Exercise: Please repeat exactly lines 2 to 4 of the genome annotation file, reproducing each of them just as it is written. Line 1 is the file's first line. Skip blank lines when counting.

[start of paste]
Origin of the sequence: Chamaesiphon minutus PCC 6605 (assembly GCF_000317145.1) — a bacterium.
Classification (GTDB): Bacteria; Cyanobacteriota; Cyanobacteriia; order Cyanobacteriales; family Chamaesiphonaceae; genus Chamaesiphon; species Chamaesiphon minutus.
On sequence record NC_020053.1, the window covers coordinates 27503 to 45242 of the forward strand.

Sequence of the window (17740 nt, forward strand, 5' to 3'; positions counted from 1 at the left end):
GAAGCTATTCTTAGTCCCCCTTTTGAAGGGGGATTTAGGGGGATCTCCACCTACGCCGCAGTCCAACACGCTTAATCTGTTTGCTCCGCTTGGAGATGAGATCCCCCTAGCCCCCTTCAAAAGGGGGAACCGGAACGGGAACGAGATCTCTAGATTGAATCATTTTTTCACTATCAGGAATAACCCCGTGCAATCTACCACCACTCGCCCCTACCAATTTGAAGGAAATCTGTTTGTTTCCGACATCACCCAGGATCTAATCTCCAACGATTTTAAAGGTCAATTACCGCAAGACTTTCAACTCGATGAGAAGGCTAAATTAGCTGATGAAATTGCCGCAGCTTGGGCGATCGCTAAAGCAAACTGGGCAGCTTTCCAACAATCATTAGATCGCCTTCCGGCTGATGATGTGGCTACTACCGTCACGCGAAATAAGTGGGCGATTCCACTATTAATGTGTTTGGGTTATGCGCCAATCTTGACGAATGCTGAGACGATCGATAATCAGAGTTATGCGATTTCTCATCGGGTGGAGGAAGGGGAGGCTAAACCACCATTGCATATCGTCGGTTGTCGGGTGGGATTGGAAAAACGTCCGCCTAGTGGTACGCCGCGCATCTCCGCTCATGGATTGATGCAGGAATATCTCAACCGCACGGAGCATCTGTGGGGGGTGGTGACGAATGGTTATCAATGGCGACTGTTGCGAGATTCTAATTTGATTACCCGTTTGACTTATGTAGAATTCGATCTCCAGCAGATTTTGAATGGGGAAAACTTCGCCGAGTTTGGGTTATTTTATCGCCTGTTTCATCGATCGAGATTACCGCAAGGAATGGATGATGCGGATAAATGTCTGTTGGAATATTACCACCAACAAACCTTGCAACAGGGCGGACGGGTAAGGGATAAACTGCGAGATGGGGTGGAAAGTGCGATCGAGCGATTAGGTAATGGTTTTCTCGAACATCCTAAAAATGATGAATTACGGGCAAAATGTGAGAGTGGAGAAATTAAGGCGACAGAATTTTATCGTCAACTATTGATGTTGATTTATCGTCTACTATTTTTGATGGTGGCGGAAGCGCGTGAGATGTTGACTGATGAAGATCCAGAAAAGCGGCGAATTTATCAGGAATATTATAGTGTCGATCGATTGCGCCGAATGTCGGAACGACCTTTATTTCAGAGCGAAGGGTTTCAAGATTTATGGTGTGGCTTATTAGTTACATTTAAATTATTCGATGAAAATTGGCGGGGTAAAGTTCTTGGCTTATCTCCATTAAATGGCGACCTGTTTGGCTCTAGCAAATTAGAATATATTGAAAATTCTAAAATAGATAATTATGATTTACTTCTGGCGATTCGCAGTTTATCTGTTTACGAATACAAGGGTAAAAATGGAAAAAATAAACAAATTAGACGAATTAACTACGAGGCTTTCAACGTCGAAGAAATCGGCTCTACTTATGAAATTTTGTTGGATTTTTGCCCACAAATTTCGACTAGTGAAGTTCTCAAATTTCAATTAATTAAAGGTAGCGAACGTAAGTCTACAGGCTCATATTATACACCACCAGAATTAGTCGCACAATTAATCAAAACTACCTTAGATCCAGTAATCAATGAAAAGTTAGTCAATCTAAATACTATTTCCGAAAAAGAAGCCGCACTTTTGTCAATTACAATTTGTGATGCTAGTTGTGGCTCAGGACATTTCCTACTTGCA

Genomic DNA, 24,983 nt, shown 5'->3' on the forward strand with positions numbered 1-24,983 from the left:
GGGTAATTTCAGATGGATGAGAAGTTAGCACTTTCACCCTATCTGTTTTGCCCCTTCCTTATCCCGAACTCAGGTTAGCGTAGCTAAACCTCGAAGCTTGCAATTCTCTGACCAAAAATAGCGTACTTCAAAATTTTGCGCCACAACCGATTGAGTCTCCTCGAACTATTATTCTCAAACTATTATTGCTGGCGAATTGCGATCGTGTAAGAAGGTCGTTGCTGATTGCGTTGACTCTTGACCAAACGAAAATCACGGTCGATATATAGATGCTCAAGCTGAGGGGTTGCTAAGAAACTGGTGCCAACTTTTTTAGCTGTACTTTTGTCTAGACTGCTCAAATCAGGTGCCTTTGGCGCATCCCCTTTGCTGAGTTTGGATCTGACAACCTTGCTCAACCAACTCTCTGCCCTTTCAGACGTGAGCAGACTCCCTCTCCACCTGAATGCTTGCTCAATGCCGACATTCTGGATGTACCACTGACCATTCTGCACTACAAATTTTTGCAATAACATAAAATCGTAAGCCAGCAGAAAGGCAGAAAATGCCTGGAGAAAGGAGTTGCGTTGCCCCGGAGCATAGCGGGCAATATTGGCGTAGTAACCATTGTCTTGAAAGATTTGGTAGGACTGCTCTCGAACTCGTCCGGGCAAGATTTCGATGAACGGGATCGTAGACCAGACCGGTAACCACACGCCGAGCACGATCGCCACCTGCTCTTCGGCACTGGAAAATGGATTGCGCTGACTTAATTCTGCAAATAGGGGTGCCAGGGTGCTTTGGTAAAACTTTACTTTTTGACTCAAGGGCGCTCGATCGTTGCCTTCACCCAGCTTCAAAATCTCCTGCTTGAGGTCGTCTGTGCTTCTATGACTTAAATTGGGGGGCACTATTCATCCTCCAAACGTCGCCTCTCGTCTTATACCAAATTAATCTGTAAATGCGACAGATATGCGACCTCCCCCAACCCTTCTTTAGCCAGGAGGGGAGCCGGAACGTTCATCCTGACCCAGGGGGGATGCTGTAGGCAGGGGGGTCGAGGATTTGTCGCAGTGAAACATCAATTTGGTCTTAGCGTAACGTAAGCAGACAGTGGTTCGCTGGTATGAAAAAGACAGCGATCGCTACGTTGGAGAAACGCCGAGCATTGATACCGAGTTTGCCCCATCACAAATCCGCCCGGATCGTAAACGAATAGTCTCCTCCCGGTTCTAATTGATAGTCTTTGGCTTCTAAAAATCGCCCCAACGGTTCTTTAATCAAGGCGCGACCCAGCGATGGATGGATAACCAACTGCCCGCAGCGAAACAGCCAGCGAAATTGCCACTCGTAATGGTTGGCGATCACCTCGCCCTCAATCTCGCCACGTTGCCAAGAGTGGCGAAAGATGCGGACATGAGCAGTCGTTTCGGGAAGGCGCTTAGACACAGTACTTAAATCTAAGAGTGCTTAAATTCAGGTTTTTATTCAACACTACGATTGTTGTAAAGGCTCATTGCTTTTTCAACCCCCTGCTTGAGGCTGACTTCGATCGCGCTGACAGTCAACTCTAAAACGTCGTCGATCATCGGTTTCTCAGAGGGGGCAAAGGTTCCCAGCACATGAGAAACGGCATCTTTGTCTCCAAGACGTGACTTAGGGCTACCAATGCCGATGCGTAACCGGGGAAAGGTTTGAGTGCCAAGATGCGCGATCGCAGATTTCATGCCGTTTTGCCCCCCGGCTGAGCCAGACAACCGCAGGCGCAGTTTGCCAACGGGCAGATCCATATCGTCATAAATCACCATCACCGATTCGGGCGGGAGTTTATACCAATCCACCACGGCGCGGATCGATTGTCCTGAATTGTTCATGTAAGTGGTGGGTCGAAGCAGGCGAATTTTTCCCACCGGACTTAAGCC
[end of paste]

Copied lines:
Classification (GTDB): Bacteria; Cyanobacteriota; Cyanobacteriia; order Cyanobacteriales; family Chamaesiphonaceae; genus Chamaesiphon; species Chamaesiphon minutus.
On sequence record NC_020053.1, the window covers coordinates 27503 to 45242 of the forward strand.

Sequence of the window (17740 nt, forward strand, 5' to 3'; positions counted from 1 at the left end):